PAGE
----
India votes against Iran nuclear program, Pakistan abstains

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Vienna (Austria), Nov.27 (ANI): India on Friday supported the International Atomic Energy Agency (IAEA), the UN nuclear watchdog's governing body's resolution that prevents Iran from developing a uranium-enrichment facility in secrecy.

On Friday, IAEA voted overwhelmingly to prevent Iran for developing a uranium-enrichment facility in secret.

The resolution, passed today by a 25-3 vote with six abstentions, urges Iran to halt construction of the Fordow uranium-enrichment plant, located in a mountain bunker near the city of Qom immediately.

IAEA has also demanded that Tehran should immediately freeze the uranium-enrichment project.

Besides, the resolution asks Tehran to clarify the original purpose of the Fordow facility and to confirm that Iran does not have any more hidden atomic facilities or clandestine plants for any purpose.

Significantly, the latest IAEA resolution has also been supported by Russia and China, which have shied away from censuring Iran in the past.

The Russian and Chinese support to the IAEA resolution conveys Tehran a clear message of international disappointment about the secrecy and defiance surrounding its controversial nuclear program.

Russia and China both hold the power to veto possible international sanctions as permanent members of the United Nations Security Council.

The West is concerned that Iran is secretly trying to build nuclear weapons in violation of its obligations under the nuclear Non-Proliferation Treaty.

Meanwhile, the six countries that abstained from today's vote were Afghanistan, Brazil, Egypt, Pakistan, South Africa, and Turkey.

Azerbaijan was the only country on the IAEA board whose representative was absent when today's vote was taken.

Those who voted against the censure measure -- Venezuela, Malaysia, and Cuba-are all developing countries in a bloc with Iran. They called the resolution provocative and counterproductive.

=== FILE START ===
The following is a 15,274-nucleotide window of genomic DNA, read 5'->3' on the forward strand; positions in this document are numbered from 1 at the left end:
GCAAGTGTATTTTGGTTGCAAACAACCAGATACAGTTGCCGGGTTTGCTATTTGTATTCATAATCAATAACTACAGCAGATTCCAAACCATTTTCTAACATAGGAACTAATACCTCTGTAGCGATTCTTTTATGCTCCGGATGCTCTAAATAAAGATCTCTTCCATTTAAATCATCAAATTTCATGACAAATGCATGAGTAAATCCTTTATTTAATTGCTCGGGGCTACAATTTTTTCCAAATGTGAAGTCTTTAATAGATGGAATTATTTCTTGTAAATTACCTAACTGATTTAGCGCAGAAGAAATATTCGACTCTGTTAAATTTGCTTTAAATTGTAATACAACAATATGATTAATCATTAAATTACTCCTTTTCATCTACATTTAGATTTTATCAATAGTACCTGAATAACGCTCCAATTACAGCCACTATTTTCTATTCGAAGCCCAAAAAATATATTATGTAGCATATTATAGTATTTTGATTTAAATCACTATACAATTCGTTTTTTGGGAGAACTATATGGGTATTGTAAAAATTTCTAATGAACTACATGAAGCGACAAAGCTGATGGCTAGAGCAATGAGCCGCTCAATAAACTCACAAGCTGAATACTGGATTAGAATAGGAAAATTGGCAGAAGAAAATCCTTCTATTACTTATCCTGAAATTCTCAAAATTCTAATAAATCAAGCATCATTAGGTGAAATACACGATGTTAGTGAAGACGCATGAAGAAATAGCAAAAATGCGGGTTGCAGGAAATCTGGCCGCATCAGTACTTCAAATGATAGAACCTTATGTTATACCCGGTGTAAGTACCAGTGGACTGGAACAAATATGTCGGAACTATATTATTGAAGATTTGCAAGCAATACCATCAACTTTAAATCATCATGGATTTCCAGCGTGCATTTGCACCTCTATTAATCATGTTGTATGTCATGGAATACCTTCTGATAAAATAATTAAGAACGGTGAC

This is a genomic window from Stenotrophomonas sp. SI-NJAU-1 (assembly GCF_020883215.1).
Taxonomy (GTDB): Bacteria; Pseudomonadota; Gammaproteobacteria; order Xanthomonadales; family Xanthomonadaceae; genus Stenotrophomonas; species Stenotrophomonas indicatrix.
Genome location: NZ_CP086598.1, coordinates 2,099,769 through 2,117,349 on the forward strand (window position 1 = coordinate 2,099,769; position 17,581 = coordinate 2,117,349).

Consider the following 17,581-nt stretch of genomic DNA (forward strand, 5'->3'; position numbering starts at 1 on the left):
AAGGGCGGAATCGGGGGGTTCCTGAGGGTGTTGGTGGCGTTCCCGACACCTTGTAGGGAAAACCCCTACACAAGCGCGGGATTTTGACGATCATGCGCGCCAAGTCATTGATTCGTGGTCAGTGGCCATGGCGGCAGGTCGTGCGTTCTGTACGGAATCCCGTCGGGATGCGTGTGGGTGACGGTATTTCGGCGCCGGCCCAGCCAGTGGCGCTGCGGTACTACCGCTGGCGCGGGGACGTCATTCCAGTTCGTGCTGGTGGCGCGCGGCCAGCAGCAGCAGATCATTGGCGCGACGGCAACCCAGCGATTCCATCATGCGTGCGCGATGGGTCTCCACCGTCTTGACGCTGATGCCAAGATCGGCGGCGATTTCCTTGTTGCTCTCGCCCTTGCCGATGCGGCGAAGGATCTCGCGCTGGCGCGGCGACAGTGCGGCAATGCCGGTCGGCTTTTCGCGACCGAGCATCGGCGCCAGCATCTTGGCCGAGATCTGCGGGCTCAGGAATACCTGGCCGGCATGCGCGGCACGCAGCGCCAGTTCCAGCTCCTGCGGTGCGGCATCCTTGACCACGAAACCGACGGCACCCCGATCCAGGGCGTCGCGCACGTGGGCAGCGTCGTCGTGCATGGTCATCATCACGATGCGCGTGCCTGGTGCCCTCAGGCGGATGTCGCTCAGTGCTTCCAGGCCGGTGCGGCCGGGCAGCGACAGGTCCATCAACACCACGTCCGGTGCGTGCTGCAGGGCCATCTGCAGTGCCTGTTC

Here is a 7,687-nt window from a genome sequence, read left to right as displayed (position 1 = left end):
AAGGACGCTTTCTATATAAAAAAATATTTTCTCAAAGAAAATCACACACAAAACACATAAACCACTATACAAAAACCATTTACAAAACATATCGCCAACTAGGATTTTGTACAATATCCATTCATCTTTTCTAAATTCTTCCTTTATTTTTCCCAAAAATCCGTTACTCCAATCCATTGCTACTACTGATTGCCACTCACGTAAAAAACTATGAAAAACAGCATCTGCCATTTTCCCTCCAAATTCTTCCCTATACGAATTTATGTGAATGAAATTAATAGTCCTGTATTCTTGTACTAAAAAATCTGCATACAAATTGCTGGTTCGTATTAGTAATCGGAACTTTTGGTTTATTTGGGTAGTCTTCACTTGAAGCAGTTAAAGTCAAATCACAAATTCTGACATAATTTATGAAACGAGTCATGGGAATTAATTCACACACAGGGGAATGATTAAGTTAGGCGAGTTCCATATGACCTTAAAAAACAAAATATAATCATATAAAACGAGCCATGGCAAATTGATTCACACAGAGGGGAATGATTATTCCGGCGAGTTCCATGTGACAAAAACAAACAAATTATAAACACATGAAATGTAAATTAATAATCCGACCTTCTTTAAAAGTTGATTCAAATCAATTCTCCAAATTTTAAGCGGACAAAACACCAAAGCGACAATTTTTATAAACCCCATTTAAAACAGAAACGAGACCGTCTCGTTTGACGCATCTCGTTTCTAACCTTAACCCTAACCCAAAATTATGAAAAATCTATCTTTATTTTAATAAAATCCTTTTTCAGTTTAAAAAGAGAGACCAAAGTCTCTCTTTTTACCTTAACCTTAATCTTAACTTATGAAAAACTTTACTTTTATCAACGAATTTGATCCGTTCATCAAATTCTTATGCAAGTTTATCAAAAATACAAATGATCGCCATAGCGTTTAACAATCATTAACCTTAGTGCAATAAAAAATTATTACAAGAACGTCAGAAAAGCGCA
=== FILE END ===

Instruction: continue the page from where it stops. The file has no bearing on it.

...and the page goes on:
Iranian officials say the IAEA resolution will undermine its relations with the UN nuclear watchdog.

However, the supporters of the move contend that they were provoked by the revelation in September that Iran had been secretly building a second uranium-enrichment facility for at least two years-a subterfuge they said had raised suspicions there may be more secret Iranian nuclear sites that could be dedicated to making atom bombs.

IAEA Director-General Muhammad el-Baradei told media persons in Vienna before the vote that Iran has continued to make counteroffers rather than accepting the compromise deal.

"[Iran's] position-conveyed to me orally a number of times -- is that they want a simultaneous swap between the fuel and their low-enriched uranium," el-Baradei said.

"They are ready to put this material under IAEA control in an island in the Persian Gulf -- [the Iranian island of] Kish -- under our control and custody. But that will not take the material out [of Iran.] The whole idea, as I explained to them, to diffuse the crisis is to take the material out [of Iran]."

Tehran, however, has repeatedly denied that it is trying to build nuclear weapons, claiming that its nuclear program is only for medical research and the peaceful production of nuclear energy. (ANI)

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